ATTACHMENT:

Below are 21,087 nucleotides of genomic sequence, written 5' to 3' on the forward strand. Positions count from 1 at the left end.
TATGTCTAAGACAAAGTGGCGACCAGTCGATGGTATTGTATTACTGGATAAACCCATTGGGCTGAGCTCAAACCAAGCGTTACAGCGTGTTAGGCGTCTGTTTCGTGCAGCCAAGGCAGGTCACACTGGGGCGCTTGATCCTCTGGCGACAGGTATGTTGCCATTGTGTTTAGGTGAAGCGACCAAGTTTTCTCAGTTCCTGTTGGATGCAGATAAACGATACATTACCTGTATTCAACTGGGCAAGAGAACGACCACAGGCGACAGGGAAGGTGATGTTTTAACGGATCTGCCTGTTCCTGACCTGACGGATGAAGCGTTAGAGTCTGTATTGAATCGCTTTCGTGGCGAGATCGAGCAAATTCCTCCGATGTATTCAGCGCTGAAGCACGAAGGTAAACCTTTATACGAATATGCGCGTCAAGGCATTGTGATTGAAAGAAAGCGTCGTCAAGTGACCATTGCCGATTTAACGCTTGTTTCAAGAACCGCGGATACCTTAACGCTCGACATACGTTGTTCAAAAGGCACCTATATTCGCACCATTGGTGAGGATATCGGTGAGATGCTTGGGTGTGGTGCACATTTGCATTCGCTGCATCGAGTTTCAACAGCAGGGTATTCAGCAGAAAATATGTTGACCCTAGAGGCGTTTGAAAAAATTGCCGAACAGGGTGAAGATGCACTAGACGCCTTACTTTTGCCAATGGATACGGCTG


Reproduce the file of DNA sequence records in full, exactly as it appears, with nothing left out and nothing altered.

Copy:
Below are 21,087 nucleotides of genomic sequence, written 5' to 3' on the forward strand. Positions count from 1 at the left end.
TATGTCTAAGACAAAGTGGCGACCAGTCGATGGTATTGTATTACTGGATAAACCCATTGGGCTGAGCTCAAACCAAGCGTTACAGCGTGTTAGGCGTCTGTTTCGTGCAGCCAAGGCAGGTCACACTGGGGCGCTTGATCCTCTGGCGACAGGTATGTTGCCATTGTGTTTAGGTGAAGCGACCAAGTTTTCTCAGTTCCTGTTGGATGCAGATAAACGATACATTACCTGTATTCAACTGGGCAAGAGAACGACCACAGGCGACAGGGAAGGTGATGTTTTAACGGATCTGCCTGTTCCTGACCTGACGGATGAAGCGTTAGAGTCTGTATTGAATCGCTTTCGTGGCGAGATCGAGCAAATTCCTCCGATGTATTCAGCGCTGAAGCACGAAGGTAAACCTTTATACGAATATGCGCGTCAAGGCATTGTGATTGAAAGAAAGCGTCGTCAAGTGACCATTGCCGATTTAACGCTTGTTTCAAGAACCGCGGATACCTTAACGCTCGACATACGTTGTTCAAAAGGCACCTATATTCGCACCATTGGTGAGGATATCGGTGAGATGCTTGGGTGTGGTGCACATTTGCATTCGCTGCATCGAGTTTCAACAGCAGGGTATTCAGCAGAAAATATGTTGACCCTAGAGGCGTTTGAAAAAATTGCCGAACAGGGTGAAGATGCACTAGACGCCTTACTTTTGCCAATGGATACGGCTG